We use estimates of AF value-added impact from Hastings, Neilson, and Zimmerman (2012) (HNZ). They find that test scores of children winning the lottery to attend Achievement First increase by 0.346 student level standard deviations.
Feed 0.346 into the Chetty-izer, assume every student at AF will see this effect every year K-12, and they get an increased income at age 28 for each former student of $10,954 - $13,451, extrapolated over a lifetime, that's $268,477 - $330,578.
OK, so, let's look at where this "0.346" number comes from in the New Haven paper. For this sort of thing I use the advanced research technique of searching for the "0.346" in the pdf. Here's where it comes from -- Table 7:
If you look under the third column, "Charter," the "Combined Z-Score" is 0.346. For an extra dollop of confusion, this is also the Z-Score for reading, but that is just a coincidence. Their combined Z-score is the mean of reading, writing and math. The problem is, again, that CFR didn't have writing scores (the word "writing" does not appear in the text at all), and thus we cannot make any CFR-based predictions using writing scores. We're feeding data into the Chetty-izer that it doesn't know how to process.
This is particularly important if you look more closely at the math and writing Z-scores the New Haven study found for AF. Math seems anomalously low and writing seems unreasonably high. It doesn't make any sense and my spidey statistical-noise sense is tingling.
The bottom line is that there is no justification for including writing scores in a CFR-based analysis, and without writing, the combined Z-score for AF goes from 0.346 to 0.127. As a quick recalculation, we can multiply all the subsequent estimates of income gain in the RIIPL by 0.367.
So... let's look back at those projected earnings. For our back of the envelope calculations here, if we assume the income increase goes down linearly with a reduced Z-score, instead of looking at $10,954 - $13,451 at age 28 for a student who had attended AF for 13 years, it would be more like $4,020 - $4,936. That is the difference between including or not including writing scores. Whichever number you believe, if either, there is no way those two numbers should be that far apart.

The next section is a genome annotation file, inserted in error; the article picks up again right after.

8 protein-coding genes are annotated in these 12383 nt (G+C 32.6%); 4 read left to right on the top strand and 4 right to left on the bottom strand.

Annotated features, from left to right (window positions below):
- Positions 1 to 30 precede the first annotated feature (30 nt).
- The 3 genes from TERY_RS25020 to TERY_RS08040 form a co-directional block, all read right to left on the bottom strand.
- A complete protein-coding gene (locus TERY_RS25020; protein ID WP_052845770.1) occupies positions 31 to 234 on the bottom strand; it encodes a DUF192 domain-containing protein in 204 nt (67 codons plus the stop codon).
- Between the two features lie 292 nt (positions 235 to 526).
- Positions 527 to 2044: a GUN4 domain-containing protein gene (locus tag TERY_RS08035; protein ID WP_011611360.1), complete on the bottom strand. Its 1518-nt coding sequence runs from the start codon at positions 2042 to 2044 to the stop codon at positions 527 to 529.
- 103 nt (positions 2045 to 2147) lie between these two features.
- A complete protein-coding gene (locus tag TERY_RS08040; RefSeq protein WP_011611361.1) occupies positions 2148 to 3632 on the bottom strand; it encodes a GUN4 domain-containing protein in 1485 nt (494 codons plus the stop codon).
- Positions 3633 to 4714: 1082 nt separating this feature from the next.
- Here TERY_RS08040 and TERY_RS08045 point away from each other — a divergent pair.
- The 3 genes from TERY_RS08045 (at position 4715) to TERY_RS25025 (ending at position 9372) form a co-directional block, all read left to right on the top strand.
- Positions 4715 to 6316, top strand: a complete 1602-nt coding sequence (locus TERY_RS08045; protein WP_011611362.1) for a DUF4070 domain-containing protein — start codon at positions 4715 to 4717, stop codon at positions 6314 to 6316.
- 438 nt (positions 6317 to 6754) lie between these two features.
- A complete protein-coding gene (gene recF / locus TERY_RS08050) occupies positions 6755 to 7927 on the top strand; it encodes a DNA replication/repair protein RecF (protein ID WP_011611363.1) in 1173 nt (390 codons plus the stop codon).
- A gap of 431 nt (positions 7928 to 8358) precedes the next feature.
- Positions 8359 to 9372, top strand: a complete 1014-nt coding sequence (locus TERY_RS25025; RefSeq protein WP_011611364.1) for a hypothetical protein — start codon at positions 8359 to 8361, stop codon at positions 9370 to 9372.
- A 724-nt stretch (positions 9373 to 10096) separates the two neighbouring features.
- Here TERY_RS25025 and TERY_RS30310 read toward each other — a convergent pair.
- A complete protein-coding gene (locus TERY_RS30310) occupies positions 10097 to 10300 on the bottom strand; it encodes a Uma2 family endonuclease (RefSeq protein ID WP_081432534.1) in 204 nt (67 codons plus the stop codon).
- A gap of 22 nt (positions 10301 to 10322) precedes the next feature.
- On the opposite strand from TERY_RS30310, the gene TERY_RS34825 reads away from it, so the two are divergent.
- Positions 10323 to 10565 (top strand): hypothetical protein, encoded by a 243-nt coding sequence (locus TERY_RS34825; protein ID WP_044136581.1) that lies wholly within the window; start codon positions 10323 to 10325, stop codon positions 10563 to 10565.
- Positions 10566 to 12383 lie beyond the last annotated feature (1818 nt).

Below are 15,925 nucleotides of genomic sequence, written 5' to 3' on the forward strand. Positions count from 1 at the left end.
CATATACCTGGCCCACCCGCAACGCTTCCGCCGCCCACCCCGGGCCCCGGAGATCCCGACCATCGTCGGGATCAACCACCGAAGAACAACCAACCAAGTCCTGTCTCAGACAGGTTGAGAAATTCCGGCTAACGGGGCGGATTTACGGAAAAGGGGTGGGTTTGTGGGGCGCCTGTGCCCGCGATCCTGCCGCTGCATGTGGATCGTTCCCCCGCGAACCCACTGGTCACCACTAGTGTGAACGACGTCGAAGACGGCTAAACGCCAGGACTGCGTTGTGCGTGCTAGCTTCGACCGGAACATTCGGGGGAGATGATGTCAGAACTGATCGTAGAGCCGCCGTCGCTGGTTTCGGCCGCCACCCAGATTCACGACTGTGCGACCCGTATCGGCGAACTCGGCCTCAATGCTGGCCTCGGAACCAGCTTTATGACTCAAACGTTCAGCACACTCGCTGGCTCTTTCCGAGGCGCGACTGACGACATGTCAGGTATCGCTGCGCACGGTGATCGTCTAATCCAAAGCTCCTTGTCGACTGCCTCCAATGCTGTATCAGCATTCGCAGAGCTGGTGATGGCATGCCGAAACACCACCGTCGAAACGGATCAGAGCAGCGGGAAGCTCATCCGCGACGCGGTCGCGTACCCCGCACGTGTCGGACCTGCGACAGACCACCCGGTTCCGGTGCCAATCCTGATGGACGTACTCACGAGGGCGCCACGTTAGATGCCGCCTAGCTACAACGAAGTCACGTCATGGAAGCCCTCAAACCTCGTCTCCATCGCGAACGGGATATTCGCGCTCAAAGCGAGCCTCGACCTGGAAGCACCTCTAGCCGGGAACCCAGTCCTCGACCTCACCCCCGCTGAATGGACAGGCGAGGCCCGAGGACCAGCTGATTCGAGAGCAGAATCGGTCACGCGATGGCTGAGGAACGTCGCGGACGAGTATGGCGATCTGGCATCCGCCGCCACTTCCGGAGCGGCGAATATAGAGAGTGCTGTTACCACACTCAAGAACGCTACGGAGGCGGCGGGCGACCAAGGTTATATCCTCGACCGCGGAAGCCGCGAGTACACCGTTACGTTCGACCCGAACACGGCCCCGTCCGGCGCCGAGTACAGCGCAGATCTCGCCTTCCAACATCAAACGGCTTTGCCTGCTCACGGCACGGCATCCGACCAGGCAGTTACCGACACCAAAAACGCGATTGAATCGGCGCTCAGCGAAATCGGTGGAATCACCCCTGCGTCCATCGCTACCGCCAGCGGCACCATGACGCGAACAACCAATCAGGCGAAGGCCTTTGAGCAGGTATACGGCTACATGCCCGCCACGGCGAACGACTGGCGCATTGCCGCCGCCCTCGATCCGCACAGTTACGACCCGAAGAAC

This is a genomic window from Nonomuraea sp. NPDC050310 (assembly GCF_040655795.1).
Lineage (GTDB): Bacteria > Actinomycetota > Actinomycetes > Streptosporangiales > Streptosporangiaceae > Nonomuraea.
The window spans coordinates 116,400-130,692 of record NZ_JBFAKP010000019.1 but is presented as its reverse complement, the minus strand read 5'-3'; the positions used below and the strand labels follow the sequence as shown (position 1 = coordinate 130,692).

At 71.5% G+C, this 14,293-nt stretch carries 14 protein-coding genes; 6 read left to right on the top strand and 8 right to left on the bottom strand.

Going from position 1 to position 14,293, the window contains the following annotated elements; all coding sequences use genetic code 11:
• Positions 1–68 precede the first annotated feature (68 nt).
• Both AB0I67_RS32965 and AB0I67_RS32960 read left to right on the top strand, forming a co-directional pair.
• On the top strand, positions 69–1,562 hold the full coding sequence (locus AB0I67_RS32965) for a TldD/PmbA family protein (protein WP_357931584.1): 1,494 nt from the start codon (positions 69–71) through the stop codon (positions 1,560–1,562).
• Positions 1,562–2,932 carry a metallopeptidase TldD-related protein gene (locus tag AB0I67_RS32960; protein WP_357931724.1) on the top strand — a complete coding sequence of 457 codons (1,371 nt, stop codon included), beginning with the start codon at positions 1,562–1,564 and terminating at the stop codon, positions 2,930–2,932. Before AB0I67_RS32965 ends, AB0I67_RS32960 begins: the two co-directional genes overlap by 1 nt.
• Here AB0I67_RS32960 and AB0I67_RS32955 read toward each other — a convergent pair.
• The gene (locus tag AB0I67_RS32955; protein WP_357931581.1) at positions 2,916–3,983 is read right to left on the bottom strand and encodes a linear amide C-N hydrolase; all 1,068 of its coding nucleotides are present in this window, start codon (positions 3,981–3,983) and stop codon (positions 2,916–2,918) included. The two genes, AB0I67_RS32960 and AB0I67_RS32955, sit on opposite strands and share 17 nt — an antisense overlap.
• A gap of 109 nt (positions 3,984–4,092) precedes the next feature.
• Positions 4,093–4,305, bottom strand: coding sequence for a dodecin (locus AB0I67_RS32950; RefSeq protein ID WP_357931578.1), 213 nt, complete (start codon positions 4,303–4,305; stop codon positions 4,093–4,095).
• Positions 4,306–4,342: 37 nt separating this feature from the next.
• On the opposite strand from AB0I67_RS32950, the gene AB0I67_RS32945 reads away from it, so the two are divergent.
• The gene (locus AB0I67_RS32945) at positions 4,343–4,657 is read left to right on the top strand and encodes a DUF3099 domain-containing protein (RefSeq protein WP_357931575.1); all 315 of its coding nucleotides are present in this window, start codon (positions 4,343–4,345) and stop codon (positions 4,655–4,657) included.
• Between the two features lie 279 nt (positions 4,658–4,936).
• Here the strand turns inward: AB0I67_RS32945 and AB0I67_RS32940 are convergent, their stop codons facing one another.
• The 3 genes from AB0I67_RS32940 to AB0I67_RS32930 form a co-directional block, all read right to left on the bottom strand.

Another issue illustrated in table 7 is that in math and reading alone, according to Hastings, Neilson and Zimmerman, magnet schools outperform charters (AF). If we assume that over-enrolled Providence district schools are equivalent to New Haven's many magnets, the Chetty-izer would predict that students in the best Providence District Schools are getting a similar lifetime earnings benefit to their projections for Achievement First. This would need to be part of a serious analysis of impact. Not all children in Providence Public Schools are in the lowest performing schools.
There is an additional straightforward mistake in the calculation of the total cohort gains of an additional 2,200 students attending AF schools in Providence. They project the impact of 2,200 students attending AF from K-12, but since AF only proposes a single high school for the three K-8 schools, only 160 of each K-8 cohort of 276 students will get the full "treatment." By my calculations, to correct this their full cohort outcomes should be multiplied by 0.87.
So... my back of the envelope corrections would take the predicted increased lifetime earnings resulting from adding 2,200 seats to Achievement First Providence from RIIPL's $590.6 - $727.3 million down to $188.6 - $232.2 million.
One of the things which is particularly annoying about this economist-written memo about the financial return of a charter school is that they do not do the obvious thing of comparing their projected financial return to the student from this educational improvement to simply chucking money into an index fund. Let's say instead of having a lottery for additional seats at Achievement First, we had a lottery where the winners had $4,347 a year (the amount Providence has to send to AF with each child) deposited in an index fund with a 5% annual return. After 13 years, the student would have about $77,500. Let that sit for 10 years gathering interest (to $126,200), then at 28 start paying out a 40 year annuity of about $7,300. That's a total payout of almost $294,000 (well, if this calculator is accurate). That's nearly in the middle of RIIPL's predicted lifetime benefit of attending AF for 13 years, and basically double my corrected Chetty-ization.
The point is, in financial terms, this is not some kind of extraordinary payout. It is quite ordinary. All the numbers RIIPL throws around -- following the example of CFR's paper -- look quite impressive, but when you start talking about the full cost of educating a child, or a group of children, or cumulative earnings over a lifetime, all the numbers get bigger than you expect very quickly. Also, compound interest is a heck of a thing.
Finally, finally, Commissioner Ken Wagner wrapped up his ProJo op ed supporting the AF expansion by asking:
If one is opposed to the Achievement First proposal, what is the alternate plan for the children of Providence? And how is this plan different - truly different - from what we have already tried over the past 25 years?